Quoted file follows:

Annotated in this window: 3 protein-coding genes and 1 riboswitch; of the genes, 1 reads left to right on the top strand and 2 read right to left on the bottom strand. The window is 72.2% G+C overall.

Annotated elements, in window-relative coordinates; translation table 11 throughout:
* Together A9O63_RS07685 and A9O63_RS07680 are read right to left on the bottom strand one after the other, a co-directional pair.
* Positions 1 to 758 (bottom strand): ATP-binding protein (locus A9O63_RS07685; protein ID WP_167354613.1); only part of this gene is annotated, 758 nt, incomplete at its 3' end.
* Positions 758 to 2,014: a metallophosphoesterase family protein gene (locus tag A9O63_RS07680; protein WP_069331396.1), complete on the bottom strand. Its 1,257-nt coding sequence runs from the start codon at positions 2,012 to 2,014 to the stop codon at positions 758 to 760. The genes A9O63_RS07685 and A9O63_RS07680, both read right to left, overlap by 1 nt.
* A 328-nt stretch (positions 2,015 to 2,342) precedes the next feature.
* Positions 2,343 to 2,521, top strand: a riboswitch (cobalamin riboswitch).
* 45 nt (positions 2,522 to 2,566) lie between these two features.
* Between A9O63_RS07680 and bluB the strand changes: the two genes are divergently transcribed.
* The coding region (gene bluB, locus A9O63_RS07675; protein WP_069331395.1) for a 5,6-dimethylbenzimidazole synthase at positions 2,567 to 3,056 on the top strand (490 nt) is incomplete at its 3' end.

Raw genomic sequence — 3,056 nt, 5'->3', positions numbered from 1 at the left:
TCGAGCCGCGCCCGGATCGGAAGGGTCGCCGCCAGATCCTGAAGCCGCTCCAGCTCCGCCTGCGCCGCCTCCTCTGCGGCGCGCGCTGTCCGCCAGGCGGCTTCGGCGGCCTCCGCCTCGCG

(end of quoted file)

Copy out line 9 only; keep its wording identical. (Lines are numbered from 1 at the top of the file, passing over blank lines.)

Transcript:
* Between A9O63_RS07680 and bluB the strand changes: the two genes are divergently transcribed.